There are 9 x 6= 54 iterations of this which taken as a whole will always exactly define a person's current position in regard to both inner and outer development... furthermore the system is wholly dynamic and interactive, so there are actually 2,916 (54 x 54) points of information to evaluate in the full analysis of an individual human's inner state. (I already told you this was a science. Cases where analysis of a person need to run this deep are, thanks goodness, exceedingly rare. The dominant forces almost always determine the general trajectory, the rest being nuance.)
This numeric digression wasn't really the point of this essay, so I will let readers think on this for themselves — which can be done at great length.
The point that I wanted to make here is that we can use the diagram to see, among the nearly infinite things that it explains, that the world is inhabited is roughly divided into two sets of forces that need to be reconciled: a world of things (the right side) and a world of ideas (the left side.) Now, these two sides mirror one another, so the world of things contains a powerful reflection of the world of ideas; and the world of ideas is powerfully mirrored by the world of things that, in some senses, appears to give rise to it. Actually, it doesn't — in metaphysical terms, the world of things is birthed by the world of ideas, because in metaphysics, all of the energy in the diagram actually flows backwards, something that can also happen in yoga and spiritual work, which is yet another subject we have no time for today.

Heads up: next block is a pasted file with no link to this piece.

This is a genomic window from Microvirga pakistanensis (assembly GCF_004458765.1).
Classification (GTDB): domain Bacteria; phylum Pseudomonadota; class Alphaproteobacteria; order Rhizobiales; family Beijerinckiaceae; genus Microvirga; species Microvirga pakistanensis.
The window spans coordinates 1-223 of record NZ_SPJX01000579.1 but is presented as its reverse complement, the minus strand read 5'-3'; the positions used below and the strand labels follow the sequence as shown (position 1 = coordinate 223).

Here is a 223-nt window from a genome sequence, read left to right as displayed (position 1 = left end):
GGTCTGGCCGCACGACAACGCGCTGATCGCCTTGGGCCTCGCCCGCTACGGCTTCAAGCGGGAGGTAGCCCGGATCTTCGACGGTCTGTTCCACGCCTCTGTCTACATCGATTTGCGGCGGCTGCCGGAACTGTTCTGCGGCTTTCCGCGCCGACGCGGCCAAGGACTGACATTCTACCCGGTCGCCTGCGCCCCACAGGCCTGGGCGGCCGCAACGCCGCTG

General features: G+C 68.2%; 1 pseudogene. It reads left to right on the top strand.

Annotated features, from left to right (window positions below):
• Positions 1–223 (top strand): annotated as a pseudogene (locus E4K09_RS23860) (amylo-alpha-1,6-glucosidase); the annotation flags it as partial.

What we have here is a situation where for the most part, all of the natural sciences and everything external that human beings do pretty much belongs to the world of things. The world of ideas, which is the only world that can have any real action on it, appears to be weak from the perspective of the world of things.
The world of things looks incredibly powerful due to the material manifestations that arise from it (think of nuclear explosions, for example.) In the world of things, the world of ideas (the higher world that ought to be served) is perverted into a world that serves the lower. That is, from our materialist perspective, we see ideas as tools to come up with things. If we have a spiritual perspective, we understand that all things ought to be used as tools in the service of ideas. So the conflict between religion and science in the modern world is a conflict between things and ideas; religion says that things should serve ideas, and science says that ideas should serve things. Materialism is an inversion, in other words, of a cosmological principle that we ignore at our own peril, as our destruction of our societies and environment makes clear.
I bring this up only because materialist philosophy has been engaging, in the Western world, in a steady destruction, dissolution, and discrediting of the world of ideas for some time now. If it cannot be applied materially or it doesn't make money, it isn't worth pursuing. This leads us to a world where the arts and philosophies that can inwardly form something real and and actually make life worth living are being flushed down a toilet of stuff.
There is an appalling emptiness at the heart of this that leads to a despair at the root of the soul; and yet this emptiness is sold on every billboard and injected into every product.
Lee van Laer is a Senior Editor at Parabola Magazine.